by the Most Rev. Edward M. Egan
The talk-show host sounded particularly abrasive as I drove home from the Catholic Center one evening. A caller had suggested that the young people of our nation are much in need of heroes to imitate, and the host was evidently not in agreement.
"You're probably one of those lightweights who are always talking abut `role-models'," he sneered, his voice rising in anger. "There are no heroes. There are no role-models. This is the twentieth century. Wake up, and smell the coffee."
At home that night I re-read the section of the new Catechism of the Catholic Church that has to do with the Fourth, Fifth, and Sixth Commandments. The obligations it identified as deriving from just these three ordinances of the Lord were both weighty and numerous. I could not help but agree with the man who had telephoned the radio talk-show: We need all the assistance we can get, including the inspiration of heroes.
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Take, for instance, the Fourth Commandment, I mused to myself. It requires that we not only obey our parents and legitimate superiors but that we also accord them "honor, affection, and gratitude." The obligations, however, do not stop there. Parents too, the Catechism teaches, are the subjects of serious duties rising out of the Fourth Commandment. They must provide their offspring with food, clothing, and shelter, of course; but they must also "evangelize" them in the basics of the Faith, choose for them "schools which correspond to their (the parents') convictions," and - perhaps most importantly - accept "the grave responsibility of giving them good example."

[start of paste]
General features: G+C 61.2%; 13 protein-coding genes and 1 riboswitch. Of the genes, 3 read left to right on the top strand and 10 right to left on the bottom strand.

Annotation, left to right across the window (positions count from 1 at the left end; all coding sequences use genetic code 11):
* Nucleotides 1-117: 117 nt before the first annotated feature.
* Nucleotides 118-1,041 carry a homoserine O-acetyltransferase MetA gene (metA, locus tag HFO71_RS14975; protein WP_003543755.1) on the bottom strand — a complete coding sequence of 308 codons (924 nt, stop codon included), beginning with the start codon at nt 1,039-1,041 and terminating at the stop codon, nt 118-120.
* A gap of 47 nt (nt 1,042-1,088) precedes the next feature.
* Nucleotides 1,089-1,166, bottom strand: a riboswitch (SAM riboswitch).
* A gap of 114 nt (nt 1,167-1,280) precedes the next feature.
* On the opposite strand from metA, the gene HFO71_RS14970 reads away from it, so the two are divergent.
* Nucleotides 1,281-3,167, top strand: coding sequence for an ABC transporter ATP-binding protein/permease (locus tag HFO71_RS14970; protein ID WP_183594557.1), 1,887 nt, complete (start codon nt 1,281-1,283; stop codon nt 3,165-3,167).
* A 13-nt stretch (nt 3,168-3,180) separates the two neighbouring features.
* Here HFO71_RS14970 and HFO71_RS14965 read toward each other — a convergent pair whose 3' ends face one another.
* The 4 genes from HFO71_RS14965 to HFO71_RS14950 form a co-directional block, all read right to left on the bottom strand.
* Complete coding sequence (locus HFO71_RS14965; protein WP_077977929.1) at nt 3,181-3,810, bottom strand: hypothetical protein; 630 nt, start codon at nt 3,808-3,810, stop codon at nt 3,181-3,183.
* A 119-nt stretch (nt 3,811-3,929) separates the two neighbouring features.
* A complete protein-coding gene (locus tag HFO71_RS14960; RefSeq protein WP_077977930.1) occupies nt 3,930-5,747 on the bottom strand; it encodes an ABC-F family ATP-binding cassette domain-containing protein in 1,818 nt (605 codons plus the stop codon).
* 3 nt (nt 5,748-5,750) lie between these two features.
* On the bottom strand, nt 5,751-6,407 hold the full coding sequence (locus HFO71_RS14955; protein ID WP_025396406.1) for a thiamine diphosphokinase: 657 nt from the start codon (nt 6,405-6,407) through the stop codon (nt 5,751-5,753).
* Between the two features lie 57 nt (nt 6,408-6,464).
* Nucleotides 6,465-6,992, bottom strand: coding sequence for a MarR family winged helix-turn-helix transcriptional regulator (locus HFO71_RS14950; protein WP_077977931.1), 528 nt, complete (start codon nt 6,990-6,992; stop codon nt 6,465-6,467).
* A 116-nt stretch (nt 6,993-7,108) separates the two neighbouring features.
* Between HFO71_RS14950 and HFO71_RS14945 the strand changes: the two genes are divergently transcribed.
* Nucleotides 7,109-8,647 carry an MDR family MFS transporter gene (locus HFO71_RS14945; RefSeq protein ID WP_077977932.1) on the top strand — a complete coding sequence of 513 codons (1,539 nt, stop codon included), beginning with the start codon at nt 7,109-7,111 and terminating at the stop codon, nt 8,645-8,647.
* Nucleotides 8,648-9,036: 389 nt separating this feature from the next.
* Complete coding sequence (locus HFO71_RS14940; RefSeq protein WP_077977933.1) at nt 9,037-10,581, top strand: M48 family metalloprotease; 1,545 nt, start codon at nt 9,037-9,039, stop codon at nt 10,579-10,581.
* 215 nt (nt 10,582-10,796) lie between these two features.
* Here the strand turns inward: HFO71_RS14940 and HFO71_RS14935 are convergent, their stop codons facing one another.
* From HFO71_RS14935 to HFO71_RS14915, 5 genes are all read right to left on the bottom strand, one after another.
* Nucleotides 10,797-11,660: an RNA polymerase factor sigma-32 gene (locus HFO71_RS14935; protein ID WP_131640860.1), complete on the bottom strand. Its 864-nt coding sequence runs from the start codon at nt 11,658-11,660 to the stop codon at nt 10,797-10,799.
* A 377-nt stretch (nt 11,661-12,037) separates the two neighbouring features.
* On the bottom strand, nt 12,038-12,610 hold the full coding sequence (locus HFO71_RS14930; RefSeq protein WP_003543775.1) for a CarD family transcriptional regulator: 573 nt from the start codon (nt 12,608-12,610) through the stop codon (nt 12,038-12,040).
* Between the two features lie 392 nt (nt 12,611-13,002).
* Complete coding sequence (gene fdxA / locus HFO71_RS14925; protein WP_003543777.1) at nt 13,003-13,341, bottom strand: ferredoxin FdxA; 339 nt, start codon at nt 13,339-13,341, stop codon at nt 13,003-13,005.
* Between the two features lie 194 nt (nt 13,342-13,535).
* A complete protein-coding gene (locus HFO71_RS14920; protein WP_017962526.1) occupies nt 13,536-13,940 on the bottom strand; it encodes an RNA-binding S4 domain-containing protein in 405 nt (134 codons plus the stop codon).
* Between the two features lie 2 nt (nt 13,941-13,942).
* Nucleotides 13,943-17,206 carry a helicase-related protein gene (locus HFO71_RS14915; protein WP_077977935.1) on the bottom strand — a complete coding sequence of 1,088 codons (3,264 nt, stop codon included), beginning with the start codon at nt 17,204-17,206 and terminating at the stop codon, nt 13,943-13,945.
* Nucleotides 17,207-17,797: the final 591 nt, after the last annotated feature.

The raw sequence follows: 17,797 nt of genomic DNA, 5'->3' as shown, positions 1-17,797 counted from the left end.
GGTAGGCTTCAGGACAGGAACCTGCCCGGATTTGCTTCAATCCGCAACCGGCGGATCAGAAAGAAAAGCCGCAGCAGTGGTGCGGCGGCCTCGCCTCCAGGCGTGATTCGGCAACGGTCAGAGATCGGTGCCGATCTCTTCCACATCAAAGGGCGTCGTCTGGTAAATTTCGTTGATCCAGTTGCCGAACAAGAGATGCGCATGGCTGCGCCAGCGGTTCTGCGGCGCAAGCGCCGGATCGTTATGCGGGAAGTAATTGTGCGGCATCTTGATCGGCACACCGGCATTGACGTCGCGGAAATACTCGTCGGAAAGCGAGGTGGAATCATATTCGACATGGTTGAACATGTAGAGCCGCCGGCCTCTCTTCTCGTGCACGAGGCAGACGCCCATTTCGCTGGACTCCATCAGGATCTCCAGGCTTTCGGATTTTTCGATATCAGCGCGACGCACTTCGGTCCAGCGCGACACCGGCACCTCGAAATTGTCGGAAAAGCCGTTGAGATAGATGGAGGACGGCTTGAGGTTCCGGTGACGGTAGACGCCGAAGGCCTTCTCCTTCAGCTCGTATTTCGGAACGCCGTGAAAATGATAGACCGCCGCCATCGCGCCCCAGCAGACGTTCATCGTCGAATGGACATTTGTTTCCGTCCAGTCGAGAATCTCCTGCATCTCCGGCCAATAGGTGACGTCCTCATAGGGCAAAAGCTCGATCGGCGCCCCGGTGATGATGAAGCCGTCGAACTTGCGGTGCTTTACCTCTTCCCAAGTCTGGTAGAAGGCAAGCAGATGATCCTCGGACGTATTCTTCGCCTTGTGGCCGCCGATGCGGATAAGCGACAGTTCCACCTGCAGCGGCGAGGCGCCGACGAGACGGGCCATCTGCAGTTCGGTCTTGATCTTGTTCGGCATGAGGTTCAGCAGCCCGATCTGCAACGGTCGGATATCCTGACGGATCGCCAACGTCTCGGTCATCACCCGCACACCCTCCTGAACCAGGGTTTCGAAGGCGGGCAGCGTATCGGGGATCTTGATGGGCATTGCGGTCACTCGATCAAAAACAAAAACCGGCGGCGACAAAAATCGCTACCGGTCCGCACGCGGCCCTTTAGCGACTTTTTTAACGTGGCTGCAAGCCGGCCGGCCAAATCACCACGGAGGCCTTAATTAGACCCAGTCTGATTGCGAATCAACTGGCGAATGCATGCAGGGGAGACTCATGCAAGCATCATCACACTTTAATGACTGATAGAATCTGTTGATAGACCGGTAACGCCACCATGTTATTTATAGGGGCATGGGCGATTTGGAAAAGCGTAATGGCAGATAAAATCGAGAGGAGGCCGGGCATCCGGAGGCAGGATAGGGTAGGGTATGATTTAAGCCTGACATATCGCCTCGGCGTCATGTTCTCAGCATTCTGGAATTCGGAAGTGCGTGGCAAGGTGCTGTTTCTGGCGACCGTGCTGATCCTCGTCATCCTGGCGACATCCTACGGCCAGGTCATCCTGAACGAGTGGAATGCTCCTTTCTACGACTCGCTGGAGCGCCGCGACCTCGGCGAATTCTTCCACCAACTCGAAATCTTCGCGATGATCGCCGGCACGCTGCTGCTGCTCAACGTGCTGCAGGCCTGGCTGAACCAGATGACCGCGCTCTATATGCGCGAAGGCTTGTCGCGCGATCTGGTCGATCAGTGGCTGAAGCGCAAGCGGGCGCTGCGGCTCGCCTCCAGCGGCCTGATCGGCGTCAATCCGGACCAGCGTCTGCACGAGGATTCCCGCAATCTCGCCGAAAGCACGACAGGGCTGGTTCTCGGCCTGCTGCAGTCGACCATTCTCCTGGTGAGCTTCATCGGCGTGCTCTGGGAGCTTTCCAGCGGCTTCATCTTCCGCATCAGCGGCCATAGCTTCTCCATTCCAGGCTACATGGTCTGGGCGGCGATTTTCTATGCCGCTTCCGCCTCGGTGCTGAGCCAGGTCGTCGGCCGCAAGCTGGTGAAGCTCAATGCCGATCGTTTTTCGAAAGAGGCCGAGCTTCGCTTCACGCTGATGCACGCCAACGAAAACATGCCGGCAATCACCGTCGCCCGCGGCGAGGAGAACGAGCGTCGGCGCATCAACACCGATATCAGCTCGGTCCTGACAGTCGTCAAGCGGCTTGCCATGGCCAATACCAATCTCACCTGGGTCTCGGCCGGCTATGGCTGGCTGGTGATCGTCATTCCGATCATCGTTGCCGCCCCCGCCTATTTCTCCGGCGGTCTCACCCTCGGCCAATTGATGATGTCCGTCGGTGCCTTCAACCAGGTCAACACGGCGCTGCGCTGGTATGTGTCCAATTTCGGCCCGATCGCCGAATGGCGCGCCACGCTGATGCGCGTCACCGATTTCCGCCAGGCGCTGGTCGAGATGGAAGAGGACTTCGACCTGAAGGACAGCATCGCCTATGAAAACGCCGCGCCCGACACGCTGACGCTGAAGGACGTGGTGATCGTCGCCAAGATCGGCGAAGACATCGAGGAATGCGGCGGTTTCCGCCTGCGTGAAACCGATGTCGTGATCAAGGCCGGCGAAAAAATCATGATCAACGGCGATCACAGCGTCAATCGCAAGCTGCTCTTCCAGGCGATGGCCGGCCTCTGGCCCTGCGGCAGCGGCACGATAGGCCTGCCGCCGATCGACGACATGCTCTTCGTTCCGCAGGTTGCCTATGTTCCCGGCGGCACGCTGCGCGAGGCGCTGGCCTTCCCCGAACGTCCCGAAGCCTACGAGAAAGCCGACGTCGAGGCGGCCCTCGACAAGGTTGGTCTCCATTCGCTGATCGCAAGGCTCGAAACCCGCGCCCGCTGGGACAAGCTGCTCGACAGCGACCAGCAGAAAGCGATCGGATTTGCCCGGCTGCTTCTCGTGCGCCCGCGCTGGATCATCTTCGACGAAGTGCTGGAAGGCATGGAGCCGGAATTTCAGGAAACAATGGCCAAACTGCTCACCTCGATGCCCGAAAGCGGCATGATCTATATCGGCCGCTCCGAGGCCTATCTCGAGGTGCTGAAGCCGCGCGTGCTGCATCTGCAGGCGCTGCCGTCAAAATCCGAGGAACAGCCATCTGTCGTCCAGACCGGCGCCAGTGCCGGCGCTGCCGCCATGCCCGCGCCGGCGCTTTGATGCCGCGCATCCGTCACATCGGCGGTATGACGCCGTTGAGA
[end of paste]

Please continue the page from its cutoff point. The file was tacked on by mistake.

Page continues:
Nor is the Catechism content with even all of this. It further insists that, in virtue of the Fourth Commandment, "it is the duty of citizens to contribute along with civil authorities to the good of society," but "not to follow the directives of civil authorities when they are contrary to the demands of the moral order." As for civil authorities themselves, the Catechism adds that they are held to "respect the fundamental rights of the human person," to "dispense justice humanely," to "promote domestic prosperity," and to "safe-guard public morality."
If, however, the injunctions emanating from the Fourth Commandment in the teaching of the Catechism seem onerous, those connected with the Fifth are that and more. For as the authors of the Catechism make clear from the very outset of their treatment of "Thou shalt not kill," what is at issue here above all else is the sacredness of the human person, "created unto the image and likeness of God."
Thus, the Fifth Commandment is understood to approve "legitimate defense of persons and societies" but to forbid the killing of the innocent, among whom two groups are singled out for particular attention. In the first are those beings within the womb that have never been proved to be other than human beings with an "inalienable right to life"; and in the second, the sick and elderly whose "quality of life" some might question but whose right to live is no less sacred than that of any other of God's children.
In addition, according to the mind of the new Catechism, the Fifth Commandment requires that we do all in our power to safeguard peace among nations and that we carefully and prayerfully consider the ethical perils of capital punishment, especially in a society in which the criminal justice system is faltering and other effective and "bloodless" means of punishment are available.
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The dictates of the Sixth Commandment are analyzed by the new Catechism with particular clarity and force. Again, we are reminded that we have all been created in God's image and that we must therefore live out our lives on earth as worthy reflections of the Divinity. We must be chaste. We must be "masters of ourselves." And we must treat other human beings - images of the Lord no less than we - with reverence and "cleanness of heart."